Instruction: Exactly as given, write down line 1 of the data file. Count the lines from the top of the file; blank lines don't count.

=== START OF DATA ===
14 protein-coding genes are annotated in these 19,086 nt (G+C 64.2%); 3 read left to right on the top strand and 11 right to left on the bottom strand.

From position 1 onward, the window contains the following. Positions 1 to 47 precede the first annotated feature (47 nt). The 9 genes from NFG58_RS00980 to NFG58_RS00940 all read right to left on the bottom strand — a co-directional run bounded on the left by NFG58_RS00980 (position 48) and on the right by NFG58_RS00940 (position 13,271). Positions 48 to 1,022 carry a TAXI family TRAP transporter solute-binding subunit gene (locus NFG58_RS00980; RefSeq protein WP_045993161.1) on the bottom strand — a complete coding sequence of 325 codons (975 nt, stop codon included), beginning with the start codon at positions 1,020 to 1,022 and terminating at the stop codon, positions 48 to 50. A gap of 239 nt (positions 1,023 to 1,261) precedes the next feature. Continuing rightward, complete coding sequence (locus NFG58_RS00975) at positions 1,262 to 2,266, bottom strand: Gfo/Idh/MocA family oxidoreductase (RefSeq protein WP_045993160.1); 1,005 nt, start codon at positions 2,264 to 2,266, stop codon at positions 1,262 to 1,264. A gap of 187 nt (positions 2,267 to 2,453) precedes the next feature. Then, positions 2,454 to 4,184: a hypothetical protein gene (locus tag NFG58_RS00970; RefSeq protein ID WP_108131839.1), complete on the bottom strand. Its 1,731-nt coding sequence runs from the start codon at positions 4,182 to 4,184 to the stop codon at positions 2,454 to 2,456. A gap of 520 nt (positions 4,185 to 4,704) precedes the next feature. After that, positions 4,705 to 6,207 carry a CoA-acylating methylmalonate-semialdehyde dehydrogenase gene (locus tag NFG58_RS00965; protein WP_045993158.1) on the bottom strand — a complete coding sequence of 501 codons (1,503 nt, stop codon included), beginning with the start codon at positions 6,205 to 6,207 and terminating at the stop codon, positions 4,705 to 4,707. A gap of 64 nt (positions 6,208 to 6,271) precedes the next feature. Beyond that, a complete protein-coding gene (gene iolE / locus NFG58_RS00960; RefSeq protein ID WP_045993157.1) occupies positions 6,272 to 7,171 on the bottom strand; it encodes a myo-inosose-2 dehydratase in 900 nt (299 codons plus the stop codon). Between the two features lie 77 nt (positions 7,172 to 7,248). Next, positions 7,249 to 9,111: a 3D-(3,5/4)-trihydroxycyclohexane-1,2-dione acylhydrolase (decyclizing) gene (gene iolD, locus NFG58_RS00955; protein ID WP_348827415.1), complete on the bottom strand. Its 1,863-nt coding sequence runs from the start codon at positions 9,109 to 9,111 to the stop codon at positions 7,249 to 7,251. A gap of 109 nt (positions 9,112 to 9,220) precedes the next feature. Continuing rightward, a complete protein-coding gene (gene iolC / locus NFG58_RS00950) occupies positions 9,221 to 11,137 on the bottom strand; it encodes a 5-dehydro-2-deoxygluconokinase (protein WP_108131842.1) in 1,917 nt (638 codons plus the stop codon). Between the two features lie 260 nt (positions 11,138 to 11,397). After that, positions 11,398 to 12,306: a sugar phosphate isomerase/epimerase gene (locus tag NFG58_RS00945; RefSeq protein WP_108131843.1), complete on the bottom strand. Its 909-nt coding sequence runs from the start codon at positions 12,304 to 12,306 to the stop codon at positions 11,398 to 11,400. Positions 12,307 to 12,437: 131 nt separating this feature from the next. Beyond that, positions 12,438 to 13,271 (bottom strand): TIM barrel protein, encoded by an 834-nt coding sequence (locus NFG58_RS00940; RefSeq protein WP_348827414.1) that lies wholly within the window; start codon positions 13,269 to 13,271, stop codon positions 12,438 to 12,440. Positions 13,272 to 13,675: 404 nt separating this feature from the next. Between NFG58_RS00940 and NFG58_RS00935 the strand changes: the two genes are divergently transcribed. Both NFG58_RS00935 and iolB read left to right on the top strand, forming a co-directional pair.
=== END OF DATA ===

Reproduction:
14 protein-coding genes are annotated in these 19,086 nt (G+C 64.2%); 3 read left to right on the top strand and 11 right to left on the bottom strand.